Summer is in the air as the Arts Fest gears up

The programme for this year’s Galway International Arts Festival which was launched on Tuesday is strong on new Irish drama, music and art while a broad range of international performers, artists and speakers will also be heading West this July. The Festival’s Artistic Director, Paul Fahy tells JUDY MURPHY what’s in store for audiences.

Theatre fans have lots to look forward to in this year’s Arts Festival programme with new works from Irish playwrights Marina Carr and Mark O’Rowe at the heart of the two-week event.

There’s also a new, hard-hitting and humorous two-hander instigated and written by Galway’s Christian O’Reilly in collaboration with the cast and director that offers a unique perspective on disability and attitudes to people with disability.

The festival programme was launched on Tuesday in the city’s Dean Hotel with many participants in attendance.

This year’s GIAF will open on July 15 and run until July 28, with the opening event being Mark O’Rowe’s Reunion, directed by the writer.

“Having new work is always important but having work of the scale of Reunion is just great,” says the Festival’s artistic director Paul Fahy. “It’s a big, big, cast and you don’t tend to get work written specifically for that size of cast,” he adds of the nine-strong team of actors. Reunion features some of Ireland’s finest performers including Galway’s Cathy Belton, Ian Lloyd Anderson, Venetia Bowe, Simone Collins, Robert Sheehan and Catherine Walker.

A co-production with longtime festival collaborator, Landmark Productions, Reunion is set on an offshore island were a family gathering is taking place.  The arrival of an unexpected visitor throws plans into disarray and within 24 hours, everything has changed.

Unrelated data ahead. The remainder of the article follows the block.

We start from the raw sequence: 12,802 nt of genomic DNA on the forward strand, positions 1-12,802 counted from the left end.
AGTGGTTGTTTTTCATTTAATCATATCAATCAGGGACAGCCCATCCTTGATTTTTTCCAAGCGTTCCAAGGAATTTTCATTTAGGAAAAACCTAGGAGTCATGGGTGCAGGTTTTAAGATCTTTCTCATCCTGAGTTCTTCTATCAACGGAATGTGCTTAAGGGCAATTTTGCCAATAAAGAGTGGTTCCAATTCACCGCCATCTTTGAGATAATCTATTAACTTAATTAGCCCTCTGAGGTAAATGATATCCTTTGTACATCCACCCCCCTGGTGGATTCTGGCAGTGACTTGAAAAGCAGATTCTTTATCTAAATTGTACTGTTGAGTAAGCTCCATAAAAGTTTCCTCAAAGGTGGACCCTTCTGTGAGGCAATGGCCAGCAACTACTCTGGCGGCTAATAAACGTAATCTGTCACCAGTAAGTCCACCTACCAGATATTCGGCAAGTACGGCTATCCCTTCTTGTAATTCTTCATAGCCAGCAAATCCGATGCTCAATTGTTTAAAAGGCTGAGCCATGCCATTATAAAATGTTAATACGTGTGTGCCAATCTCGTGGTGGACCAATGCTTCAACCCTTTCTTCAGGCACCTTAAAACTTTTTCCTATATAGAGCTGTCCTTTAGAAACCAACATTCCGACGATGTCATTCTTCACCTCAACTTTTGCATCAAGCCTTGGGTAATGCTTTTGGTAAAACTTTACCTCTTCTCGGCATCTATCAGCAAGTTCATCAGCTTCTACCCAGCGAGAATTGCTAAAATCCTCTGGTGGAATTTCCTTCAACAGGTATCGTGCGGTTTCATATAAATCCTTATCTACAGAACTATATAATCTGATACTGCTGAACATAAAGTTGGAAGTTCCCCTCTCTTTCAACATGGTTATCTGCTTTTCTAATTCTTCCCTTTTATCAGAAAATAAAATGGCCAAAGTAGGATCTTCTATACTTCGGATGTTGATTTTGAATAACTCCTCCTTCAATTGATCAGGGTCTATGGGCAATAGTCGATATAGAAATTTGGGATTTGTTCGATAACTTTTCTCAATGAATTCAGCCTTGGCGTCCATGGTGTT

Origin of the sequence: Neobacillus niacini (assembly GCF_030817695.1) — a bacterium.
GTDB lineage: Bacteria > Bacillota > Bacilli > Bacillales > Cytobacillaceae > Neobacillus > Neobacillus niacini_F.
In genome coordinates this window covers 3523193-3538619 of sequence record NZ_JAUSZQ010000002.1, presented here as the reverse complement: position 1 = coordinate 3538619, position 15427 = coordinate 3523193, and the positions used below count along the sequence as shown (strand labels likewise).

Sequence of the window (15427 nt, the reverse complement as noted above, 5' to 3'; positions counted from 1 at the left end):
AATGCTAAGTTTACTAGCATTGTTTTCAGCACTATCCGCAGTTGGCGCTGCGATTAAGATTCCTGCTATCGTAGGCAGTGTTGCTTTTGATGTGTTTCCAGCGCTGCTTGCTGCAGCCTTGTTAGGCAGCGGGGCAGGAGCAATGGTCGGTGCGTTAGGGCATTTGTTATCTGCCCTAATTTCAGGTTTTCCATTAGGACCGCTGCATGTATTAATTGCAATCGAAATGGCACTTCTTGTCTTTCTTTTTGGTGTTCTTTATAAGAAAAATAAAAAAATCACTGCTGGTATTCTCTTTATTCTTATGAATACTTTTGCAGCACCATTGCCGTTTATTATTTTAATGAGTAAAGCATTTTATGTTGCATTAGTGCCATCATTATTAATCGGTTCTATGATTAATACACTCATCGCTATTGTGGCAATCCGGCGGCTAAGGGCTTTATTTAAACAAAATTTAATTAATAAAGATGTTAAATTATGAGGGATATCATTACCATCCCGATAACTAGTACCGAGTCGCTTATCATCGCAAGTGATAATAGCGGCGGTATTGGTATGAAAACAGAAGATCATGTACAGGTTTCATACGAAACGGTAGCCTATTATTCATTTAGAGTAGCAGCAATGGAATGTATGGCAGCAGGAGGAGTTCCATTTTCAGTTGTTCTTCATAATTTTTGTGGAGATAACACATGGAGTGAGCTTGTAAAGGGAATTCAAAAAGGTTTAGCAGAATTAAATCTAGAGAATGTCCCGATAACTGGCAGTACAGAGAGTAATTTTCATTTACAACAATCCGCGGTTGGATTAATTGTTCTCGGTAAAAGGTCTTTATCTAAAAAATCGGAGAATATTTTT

“It really is an ensemble piece and it’s great to have such a great cast, with Mark directing,” Paul says of Reunion.

The plan is to tour it, a regular occurrence for previous co-productions between Landmark and the festival, but first up is the Galway premiere, he adds.

Unspeakable Conversations comes from Christian O’Reilly, “a writer who is committed to under-represented voices”, says Paul. It’s based on a 2002 debate between US philosopher Peter Singer – who argued that parents should have the right to euthanise disabled children – and solicitor and disability rights activist Harriet McBryde Johnson, who challenged his stance.

Disabled actors Liz Carr and Mat Fraser, both with established screen and stage careers, star in this piece and were involved in its creation with Christian and Olwen Fouéré, who co-directs with Kellie Hughes. Carr who won an Olivier Award in 2022 for her role in The Normal Heart, is known to TV viewers as Clarissa Mullery in Silent Witness. Fraser, meanwhile, has appeared in dramas including His Dark Material and he was the first disabled actor to play Shakespeare’s Richard III. These actors are also friends and this unique play is a mix of them playing the characters from the 2002 debate and also interrogating this life-and-death subject as themselves.

Pictured: Launching the programme are Galway International Arts Festival CEO John Crumlish, right, and Artistic Director Paul Fahy. PHOTO: Mark Stedman

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